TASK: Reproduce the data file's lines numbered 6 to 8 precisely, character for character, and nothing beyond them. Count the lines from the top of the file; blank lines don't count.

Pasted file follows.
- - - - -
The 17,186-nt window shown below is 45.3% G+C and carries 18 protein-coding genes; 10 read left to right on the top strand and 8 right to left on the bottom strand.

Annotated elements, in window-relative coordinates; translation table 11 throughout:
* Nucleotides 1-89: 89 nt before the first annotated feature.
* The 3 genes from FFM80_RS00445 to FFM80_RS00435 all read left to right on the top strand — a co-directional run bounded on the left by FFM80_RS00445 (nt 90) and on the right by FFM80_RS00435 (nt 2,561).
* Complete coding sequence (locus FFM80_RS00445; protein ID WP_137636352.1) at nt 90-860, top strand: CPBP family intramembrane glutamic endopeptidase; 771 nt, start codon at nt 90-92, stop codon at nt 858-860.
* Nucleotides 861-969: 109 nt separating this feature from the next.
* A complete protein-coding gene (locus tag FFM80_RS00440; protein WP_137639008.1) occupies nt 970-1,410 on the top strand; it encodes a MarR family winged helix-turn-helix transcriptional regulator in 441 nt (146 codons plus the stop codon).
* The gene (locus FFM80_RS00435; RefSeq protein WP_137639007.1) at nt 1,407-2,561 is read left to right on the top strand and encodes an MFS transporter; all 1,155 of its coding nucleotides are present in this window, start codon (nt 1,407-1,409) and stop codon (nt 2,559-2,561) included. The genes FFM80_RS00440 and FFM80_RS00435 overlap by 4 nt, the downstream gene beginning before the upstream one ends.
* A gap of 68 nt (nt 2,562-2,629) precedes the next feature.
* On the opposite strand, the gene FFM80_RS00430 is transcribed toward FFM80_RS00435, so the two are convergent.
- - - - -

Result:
* Nucleotides 861-969: 109 nt separating this feature from the next.
* A complete protein-coding gene (locus tag FFM80_RS00440; protein WP_137639008.1) occupies nt 970-1,410 on the top strand; it encodes a MarR family winged helix-turn-helix transcriptional regulator in 441 nt (146 codons plus the stop codon).
* The gene (locus FFM80_RS00435; RefSeq protein WP_137639007.1) at nt 1,407-2,561 is read left to right on the top strand and encodes an MFS transporter; all 1,155 of its coding nucleotides are present in this window, start codon (nt 1,407-1,409) and stop codon (nt 2,559-2,561) included. The genes FFM80_RS00440 and FFM80_RS00435 overlap by 4 nt, the downstream gene beginning before the upstream one ends.